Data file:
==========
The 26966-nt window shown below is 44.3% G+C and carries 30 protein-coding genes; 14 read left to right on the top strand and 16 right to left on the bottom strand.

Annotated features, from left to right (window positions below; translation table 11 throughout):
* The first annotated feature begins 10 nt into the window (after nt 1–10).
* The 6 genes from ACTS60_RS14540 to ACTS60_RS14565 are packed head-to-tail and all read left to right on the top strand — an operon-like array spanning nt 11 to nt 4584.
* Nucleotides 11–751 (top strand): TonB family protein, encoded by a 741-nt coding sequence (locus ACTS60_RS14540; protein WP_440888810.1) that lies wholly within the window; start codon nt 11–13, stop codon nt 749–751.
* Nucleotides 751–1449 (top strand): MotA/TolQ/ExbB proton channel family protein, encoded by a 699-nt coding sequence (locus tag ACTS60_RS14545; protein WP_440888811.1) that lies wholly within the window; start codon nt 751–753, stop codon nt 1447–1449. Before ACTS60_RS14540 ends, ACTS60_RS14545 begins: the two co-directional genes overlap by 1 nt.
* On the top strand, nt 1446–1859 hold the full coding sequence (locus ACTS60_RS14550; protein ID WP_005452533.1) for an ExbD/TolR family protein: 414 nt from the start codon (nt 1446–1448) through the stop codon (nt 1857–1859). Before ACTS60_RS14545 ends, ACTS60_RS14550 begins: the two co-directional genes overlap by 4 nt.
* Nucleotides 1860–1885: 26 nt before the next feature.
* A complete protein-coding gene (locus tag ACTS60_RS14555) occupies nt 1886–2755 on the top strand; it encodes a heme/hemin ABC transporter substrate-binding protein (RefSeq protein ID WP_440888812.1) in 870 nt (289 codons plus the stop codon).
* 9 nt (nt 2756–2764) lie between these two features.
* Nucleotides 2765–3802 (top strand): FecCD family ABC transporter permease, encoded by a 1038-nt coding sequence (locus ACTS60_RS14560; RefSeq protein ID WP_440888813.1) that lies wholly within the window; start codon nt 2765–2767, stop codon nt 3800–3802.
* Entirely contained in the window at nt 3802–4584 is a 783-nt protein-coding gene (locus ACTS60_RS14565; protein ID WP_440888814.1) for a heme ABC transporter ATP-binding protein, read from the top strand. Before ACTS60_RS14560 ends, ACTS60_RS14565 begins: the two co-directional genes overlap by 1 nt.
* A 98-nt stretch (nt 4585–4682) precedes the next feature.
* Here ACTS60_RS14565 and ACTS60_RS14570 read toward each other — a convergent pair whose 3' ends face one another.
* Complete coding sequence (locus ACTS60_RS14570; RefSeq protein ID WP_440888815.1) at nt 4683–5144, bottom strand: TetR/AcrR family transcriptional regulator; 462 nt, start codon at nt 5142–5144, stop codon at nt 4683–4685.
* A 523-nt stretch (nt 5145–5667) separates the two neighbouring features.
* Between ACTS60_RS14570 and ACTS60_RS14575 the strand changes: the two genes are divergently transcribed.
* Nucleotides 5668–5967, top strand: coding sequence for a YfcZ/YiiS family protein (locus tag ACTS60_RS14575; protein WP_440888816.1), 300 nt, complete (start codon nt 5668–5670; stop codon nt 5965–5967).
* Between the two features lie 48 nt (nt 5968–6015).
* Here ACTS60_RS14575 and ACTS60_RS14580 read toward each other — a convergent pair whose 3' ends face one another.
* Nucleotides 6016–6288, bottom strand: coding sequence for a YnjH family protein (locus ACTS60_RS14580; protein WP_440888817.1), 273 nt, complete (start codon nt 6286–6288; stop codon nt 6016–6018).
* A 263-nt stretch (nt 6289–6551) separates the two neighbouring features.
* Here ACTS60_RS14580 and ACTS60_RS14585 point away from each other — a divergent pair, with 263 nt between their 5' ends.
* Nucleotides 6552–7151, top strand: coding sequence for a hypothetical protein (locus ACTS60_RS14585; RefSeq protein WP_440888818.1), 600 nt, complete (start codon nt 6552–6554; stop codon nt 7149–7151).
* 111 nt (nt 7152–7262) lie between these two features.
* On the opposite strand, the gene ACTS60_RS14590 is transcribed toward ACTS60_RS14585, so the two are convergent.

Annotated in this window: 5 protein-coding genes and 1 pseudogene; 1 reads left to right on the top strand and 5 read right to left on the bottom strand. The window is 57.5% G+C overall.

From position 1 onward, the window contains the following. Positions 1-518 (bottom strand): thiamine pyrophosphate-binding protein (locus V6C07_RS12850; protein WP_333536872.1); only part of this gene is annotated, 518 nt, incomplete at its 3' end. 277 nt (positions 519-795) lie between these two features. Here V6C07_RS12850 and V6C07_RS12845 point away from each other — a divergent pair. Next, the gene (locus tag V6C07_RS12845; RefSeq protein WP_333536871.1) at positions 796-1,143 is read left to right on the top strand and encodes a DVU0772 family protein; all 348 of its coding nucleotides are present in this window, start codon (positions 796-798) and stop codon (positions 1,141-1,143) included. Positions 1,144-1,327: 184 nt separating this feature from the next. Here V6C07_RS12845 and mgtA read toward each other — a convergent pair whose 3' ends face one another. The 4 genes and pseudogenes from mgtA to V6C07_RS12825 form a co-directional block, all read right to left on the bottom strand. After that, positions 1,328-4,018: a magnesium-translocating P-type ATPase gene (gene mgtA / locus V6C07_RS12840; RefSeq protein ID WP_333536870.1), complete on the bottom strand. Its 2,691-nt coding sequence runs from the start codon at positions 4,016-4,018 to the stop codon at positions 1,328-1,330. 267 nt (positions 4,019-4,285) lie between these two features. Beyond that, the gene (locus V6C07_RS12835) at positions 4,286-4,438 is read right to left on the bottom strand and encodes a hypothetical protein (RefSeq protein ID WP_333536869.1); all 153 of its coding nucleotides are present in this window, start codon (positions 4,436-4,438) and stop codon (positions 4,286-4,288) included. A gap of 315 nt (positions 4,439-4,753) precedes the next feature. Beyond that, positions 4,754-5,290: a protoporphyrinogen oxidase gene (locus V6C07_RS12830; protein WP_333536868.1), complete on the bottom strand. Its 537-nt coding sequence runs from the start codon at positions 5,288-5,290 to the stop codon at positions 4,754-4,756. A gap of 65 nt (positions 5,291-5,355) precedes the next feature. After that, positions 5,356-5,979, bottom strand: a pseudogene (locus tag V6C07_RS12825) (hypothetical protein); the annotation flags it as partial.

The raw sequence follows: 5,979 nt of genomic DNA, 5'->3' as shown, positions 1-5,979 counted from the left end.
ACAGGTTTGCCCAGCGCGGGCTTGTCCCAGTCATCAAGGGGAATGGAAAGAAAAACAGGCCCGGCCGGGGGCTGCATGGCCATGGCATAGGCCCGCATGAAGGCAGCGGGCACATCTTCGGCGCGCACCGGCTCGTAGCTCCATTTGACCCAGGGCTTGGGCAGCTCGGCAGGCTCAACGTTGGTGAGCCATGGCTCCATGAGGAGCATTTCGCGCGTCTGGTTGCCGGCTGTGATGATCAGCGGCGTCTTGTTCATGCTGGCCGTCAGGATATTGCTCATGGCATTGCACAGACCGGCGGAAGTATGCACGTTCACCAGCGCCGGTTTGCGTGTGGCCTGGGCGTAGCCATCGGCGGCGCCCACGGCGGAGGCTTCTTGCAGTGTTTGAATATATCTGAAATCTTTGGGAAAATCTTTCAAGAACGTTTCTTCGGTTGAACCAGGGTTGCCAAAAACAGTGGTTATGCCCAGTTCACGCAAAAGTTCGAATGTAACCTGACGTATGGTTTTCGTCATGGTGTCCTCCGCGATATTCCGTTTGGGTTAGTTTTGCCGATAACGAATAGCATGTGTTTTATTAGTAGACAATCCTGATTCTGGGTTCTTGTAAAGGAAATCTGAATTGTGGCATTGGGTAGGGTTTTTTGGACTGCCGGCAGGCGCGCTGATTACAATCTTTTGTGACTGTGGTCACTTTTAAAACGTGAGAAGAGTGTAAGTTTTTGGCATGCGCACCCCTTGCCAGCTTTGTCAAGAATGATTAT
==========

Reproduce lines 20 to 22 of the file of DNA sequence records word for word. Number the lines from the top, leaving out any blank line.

* Here ACTS60_RS14575 and ACTS60_RS14580 read toward each other — a convergent pair whose 3' ends face one another.
* Nucleotides 6016–6288, bottom strand: coding sequence for a YnjH family protein (locus ACTS60_RS14580; protein WP_440888817.1), 273 nt, complete (start codon nt 6286–6288; stop codon nt 6016–6018).
* A 263-nt stretch (nt 6289–6551) separates the two neighbouring features.